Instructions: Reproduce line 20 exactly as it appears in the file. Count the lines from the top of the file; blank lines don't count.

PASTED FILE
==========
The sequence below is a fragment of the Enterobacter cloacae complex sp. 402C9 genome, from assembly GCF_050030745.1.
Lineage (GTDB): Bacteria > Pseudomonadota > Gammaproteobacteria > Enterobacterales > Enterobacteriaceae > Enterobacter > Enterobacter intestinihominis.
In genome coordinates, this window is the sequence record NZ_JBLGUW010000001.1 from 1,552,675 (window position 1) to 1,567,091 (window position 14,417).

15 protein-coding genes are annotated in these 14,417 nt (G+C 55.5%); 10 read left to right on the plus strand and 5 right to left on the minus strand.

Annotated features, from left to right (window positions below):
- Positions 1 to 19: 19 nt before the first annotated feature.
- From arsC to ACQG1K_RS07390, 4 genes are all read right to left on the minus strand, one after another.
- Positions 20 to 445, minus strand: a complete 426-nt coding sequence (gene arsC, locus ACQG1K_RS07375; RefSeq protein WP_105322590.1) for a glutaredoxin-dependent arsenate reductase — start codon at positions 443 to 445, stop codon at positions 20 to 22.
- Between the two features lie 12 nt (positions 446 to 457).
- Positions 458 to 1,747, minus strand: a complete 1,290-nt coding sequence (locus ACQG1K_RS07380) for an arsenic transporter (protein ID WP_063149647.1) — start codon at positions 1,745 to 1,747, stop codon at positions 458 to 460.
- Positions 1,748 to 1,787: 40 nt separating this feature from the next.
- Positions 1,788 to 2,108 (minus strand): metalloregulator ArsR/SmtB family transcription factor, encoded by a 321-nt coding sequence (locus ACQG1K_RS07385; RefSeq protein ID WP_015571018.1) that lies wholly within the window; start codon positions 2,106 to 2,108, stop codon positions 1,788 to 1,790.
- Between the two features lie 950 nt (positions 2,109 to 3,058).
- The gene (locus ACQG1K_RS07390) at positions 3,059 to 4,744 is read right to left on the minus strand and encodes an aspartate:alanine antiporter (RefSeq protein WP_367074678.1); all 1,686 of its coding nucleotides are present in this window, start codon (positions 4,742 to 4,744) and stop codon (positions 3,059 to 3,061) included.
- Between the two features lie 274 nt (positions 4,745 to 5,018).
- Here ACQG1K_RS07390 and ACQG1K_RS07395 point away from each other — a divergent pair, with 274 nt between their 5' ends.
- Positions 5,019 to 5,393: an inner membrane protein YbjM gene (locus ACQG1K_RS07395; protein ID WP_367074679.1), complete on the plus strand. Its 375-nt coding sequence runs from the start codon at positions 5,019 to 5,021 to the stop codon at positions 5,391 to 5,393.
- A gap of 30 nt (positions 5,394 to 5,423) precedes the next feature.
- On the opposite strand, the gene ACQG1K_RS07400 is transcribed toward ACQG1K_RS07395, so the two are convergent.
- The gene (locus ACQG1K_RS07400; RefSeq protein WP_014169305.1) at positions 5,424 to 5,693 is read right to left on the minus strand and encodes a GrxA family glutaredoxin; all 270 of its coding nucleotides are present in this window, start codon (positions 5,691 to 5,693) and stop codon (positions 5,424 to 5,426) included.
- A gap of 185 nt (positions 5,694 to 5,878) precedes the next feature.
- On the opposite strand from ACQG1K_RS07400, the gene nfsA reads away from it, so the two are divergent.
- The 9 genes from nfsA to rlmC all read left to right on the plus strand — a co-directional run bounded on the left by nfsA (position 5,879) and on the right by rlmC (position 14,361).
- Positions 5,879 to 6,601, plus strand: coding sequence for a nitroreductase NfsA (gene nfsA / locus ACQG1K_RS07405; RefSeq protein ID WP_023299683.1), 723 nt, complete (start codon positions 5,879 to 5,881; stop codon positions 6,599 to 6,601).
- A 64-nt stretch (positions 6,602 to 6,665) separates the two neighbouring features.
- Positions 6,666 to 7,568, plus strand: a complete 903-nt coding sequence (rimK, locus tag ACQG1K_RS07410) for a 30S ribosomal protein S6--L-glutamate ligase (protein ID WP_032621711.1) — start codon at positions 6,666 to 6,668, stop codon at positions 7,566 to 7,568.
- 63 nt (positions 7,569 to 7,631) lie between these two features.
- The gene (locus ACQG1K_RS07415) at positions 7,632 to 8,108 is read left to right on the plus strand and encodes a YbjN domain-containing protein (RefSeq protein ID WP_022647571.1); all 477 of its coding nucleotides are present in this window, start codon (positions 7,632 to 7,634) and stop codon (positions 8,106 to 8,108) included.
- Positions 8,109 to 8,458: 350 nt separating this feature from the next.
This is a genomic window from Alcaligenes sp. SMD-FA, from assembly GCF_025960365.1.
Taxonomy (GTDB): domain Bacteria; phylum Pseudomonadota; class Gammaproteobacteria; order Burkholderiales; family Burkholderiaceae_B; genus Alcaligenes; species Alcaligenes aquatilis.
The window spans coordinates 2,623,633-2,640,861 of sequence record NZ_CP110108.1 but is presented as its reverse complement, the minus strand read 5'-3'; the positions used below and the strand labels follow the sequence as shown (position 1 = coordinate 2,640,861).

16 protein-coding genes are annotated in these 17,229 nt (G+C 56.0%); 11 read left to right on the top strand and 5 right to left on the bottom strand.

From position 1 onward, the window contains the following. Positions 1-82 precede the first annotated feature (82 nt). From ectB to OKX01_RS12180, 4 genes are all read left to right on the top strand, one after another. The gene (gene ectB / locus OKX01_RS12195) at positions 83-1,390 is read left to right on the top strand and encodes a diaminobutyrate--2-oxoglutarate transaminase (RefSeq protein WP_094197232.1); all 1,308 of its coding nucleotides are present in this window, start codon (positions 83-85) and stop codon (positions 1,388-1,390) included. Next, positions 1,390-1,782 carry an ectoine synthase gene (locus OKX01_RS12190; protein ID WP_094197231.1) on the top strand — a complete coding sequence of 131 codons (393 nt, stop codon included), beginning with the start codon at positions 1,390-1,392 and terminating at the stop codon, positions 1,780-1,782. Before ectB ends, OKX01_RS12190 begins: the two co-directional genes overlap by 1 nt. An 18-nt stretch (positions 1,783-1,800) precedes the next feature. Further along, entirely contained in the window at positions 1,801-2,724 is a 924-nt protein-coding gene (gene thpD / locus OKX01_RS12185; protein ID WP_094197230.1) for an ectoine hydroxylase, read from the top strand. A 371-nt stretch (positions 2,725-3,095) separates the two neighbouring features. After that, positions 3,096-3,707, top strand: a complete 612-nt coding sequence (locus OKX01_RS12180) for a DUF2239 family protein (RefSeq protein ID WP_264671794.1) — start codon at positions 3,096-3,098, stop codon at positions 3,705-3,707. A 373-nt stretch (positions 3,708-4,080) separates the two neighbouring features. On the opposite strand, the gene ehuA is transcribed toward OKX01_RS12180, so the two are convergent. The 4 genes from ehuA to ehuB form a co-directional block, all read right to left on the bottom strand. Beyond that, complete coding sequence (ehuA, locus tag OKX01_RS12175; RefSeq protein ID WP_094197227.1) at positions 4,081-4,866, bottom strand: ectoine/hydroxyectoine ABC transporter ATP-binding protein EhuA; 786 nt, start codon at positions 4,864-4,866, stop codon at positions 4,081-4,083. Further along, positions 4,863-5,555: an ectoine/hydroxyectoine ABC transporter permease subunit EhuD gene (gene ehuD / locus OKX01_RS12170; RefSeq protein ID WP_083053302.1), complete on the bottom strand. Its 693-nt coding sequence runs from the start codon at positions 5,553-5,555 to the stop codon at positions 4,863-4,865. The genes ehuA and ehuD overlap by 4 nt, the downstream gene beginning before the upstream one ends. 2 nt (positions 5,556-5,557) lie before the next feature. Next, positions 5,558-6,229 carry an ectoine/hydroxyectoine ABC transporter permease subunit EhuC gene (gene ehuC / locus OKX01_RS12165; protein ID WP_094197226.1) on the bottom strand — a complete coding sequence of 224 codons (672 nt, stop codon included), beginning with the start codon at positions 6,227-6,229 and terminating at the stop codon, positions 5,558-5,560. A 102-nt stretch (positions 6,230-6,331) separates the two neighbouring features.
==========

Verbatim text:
- The gene (locus ACQG1K_RS07400; RefSeq protein WP_014169305.1) at positions 5,424 to 5,693 is read right to left on the minus strand and encodes a GrxA family glutaredoxin; all 270 of its coding nucleotides are present in this window, start codon (positions 5,691 to 5,693) and stop codon (positions 5,424 to 5,426) included.